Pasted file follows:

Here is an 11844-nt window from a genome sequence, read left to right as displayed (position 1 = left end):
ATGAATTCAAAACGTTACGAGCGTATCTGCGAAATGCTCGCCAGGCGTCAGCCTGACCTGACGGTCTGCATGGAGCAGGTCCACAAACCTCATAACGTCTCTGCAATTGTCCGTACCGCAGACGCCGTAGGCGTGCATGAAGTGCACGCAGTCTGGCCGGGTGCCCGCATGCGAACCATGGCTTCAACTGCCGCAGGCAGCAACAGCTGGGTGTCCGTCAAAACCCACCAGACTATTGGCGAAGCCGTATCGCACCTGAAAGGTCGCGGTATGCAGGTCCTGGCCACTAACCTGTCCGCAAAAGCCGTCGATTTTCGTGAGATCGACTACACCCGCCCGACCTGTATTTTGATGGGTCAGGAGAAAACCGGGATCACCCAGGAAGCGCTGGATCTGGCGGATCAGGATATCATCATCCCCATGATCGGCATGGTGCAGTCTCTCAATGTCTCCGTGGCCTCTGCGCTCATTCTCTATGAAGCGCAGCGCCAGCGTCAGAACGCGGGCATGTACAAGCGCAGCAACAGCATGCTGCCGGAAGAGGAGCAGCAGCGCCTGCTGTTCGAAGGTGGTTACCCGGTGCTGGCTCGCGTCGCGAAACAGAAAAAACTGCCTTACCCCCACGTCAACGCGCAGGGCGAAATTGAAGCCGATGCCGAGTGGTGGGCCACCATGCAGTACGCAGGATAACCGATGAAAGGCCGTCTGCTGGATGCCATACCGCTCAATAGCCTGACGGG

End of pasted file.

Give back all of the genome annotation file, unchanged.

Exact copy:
Here is an 11844-nt window from a genome sequence, read left to right as displayed (position 1 = left end):
ATGAATTCAAAACGTTACGAGCGTATCTGCGAAATGCTCGCCAGGCGTCAGCCTGACCTGACGGTCTGCATGGAGCAGGTCCACAAACCTCATAACGTCTCTGCAATTGTCCGTACCGCAGACGCCGTAGGCGTGCATGAAGTGCACGCAGTCTGGCCGGGTGCCCGCATGCGAACCATGGCTTCAACTGCCGCAGGCAGCAACAGCTGGGTGTCCGTCAAAACCCACCAGACTATTGGCGAAGCCGTATCGCACCTGAAAGGTCGCGGTATGCAGGTCCTGGCCACTAACCTGTCCGCAAAAGCCGTCGATTTTCGTGAGATCGACTACACCCGCCCGACCTGTATTTTGATGGGTCAGGAGAAAACCGGGATCACCCAGGAAGCGCTGGATCTGGCGGATCAGGATATCATCATCCCCATGATCGGCATGGTGCAGTCTCTCAATGTCTCCGTGGCCTCTGCGCTCATTCTCTATGAAGCGCAGCGCCAGCGTCAGAACGCGGGCATGTACAAGCGCAGCAACAGCATGCTGCCGGAAGAGGAGCAGCAGCGCCTGCTGTTCGAAGGTGGTTACCCGGTGCTGGCTCGCGTCGCGAAACAGAAAAAACTGCCTTACCCCCACGTCAACGCGCAGGGCGAAATTGAAGCCGATGCCGAGTGGTGGGCCACCATGCAGTACGCAGGATAACCGATGAAAGGCCGTCTGCTGGATGCCATACCGCTCAATAGCCTGACGGG